According to the Lao creation myth, the Boun Pimai Lao celebration began after King Thao Kabinlaphrom, unable to solve a three-part riddle, lost his life in a bet to a man named Thammaban Khumankabinlaphrom, and was beheaded.

A metaphor for the seven days of the week, King Kabinlaphrom's seven daughters took great care not to let his severed head touch the ground or, according to legend, there would be destruction throughout the world. The head was kept in a cave on Mt. Sumeru, until Pimai, when each daughter took turns cleansing the head and performing rituals, bringing good weather and happiness during the new year.

The important role water plays in the New Year celebrations sprang from this myth.

The first day of Pimai, called Mur Sangkhane or Luang marks the last day of the old year, when people clean their homes and Buddha statues at the temple with scented water in preparation for the New Year. Also on Sangkhan Luan, blessings are earned by building stupas - mounds of sand decorated with triangular flags, flowers, money and candles - on temple grounds. The hope: to receive as much luck as there are grains of sand.

It is also believed that if a married couple wishes to have children, they should build little mounds around the big one. Sand stupas symbolize Mt. Sumeru, where King Kabinlaphom's head was kept by his seven daughters.

The second day is called Mur Sangkhane Nao, the day between the old and the New Year, a day considered neither part of the old nor New Year. Also known as the day of rest, work is forbidden on Mur Sangkhan Nao and only fun activities take place: visiting relatives and friends, taking a day trip or the customary throwing of water on friends and passersby. At night, there is usually a Lamvong, or circle dancing party, and everyone dresses their best to partake in the celebration.

The third day of the Lao New Year celebration is called Mur Sangkhane Kheun Pimai Lao. The start of the New Year (New Year's Day), it is the most joyous day of the festival. Laotians visit their temple; make offerings to gain merit, and eat special dishes to bring them luck, including larb, the Laotian national dish.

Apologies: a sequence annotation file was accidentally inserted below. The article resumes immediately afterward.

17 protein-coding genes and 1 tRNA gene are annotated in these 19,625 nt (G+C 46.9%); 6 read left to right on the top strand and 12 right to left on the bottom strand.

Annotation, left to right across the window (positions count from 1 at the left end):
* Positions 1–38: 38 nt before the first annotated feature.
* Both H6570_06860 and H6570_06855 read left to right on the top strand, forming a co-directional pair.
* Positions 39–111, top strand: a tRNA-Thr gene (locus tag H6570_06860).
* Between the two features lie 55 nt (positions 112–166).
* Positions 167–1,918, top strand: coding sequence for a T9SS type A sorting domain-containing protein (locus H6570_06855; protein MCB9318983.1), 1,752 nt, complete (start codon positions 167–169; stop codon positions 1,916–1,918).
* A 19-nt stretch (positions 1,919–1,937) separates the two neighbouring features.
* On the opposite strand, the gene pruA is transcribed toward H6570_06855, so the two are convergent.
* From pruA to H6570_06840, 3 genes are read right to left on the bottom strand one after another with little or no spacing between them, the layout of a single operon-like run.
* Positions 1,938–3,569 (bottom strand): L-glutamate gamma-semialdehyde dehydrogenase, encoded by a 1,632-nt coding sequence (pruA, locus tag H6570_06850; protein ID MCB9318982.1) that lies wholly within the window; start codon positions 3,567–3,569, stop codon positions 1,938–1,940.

Originating with the King Kabinlaphrom legend, earlier in the day, children prepare scented water with flowers and visit grandparents and parents, rinsing their elders' hands and asking for their blessings and forgiveness for transgressions in the preceding year. At home on the third day, Laotians engage in the family ceremony called Sukhwan, or Bacci, to welcome the New Year. Performed by a ceremonial leader known as the Mophon, he calls the Khwan, or tutelary spirits, back to the body. Symbolizing purity, participants take turns tying white strings around each other's wrists to wish them good luck and prosperity for the New Year.

According to Wikipedia, there are several ways to wish someone a happy New Year in Lao. The most common expressions are “souksan van pimai” or “sabidee pimai,” translate into English as “Happy New Year.”

If you go, you may get wet; celebrants are not only wishing you a long and healthy life, but themselves.

The Wat Buddhatham-aram is located at 4350 N.E. 133rd Ave. For more information about Lao New Year or the Wat Buddhatham-aram contact Hongsa Chanthavong at 503-235-9396, e-mail him at HongsaC@mail.irco.org, or visit watpdx.com.